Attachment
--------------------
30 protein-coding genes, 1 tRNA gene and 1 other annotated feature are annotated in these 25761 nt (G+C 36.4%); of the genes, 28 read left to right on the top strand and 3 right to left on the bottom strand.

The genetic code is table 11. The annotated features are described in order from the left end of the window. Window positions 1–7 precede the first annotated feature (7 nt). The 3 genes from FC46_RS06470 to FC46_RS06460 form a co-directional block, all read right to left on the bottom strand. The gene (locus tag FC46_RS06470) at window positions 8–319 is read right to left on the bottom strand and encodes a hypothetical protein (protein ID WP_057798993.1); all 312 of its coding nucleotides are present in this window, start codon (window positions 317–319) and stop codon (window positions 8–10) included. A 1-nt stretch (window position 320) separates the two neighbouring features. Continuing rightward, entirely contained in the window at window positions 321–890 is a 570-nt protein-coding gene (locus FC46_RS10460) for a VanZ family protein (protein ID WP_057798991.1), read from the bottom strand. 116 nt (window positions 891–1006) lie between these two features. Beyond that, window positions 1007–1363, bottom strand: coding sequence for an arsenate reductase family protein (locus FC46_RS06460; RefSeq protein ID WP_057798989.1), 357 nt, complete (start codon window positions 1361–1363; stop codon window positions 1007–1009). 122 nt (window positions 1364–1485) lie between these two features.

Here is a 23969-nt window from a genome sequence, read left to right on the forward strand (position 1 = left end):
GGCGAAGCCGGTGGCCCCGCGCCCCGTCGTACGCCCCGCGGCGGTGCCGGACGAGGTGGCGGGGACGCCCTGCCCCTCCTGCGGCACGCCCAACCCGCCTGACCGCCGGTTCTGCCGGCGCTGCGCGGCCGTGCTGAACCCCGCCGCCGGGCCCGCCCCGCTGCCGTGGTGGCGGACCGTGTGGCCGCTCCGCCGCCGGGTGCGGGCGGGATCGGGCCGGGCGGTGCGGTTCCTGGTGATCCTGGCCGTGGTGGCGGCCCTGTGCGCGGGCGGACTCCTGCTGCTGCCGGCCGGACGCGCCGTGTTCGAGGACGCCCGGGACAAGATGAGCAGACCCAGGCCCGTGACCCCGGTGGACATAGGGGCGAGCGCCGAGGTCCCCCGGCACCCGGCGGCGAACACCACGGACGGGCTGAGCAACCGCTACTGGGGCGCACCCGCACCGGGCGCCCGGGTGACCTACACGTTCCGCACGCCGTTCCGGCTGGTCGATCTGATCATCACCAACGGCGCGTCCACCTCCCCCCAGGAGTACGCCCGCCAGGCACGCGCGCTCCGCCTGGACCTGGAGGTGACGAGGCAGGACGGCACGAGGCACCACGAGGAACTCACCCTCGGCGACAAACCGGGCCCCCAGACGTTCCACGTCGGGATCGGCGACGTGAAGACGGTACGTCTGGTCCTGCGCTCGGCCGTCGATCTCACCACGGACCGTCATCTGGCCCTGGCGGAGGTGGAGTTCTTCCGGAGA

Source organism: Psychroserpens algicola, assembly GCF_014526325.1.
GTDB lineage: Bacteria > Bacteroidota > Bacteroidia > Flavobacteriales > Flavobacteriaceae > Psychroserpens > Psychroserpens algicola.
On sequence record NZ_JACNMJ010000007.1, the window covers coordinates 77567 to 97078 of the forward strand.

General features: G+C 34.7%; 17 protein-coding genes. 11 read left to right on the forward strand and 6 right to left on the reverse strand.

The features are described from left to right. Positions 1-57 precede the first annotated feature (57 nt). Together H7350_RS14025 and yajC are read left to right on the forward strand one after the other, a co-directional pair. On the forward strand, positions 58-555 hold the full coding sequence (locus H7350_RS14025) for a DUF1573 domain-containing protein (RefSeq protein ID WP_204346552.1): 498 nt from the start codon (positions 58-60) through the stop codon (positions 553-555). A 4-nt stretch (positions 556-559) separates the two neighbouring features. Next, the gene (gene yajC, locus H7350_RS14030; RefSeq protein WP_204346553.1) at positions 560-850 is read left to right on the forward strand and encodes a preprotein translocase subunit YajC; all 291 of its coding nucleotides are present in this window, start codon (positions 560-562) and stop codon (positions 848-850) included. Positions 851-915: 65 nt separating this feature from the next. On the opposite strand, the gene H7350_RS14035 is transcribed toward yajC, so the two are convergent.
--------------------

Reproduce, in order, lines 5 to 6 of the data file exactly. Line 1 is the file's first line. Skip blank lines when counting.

Source organism: Psychroserpens algicola, assembly GCF_014526325.1.
GTDB lineage: Bacteria > Bacteroidota > Bacteroidia > Flavobacteriales > Flavobacteriaceae > Psychroserpens > Psychroserpens algicola.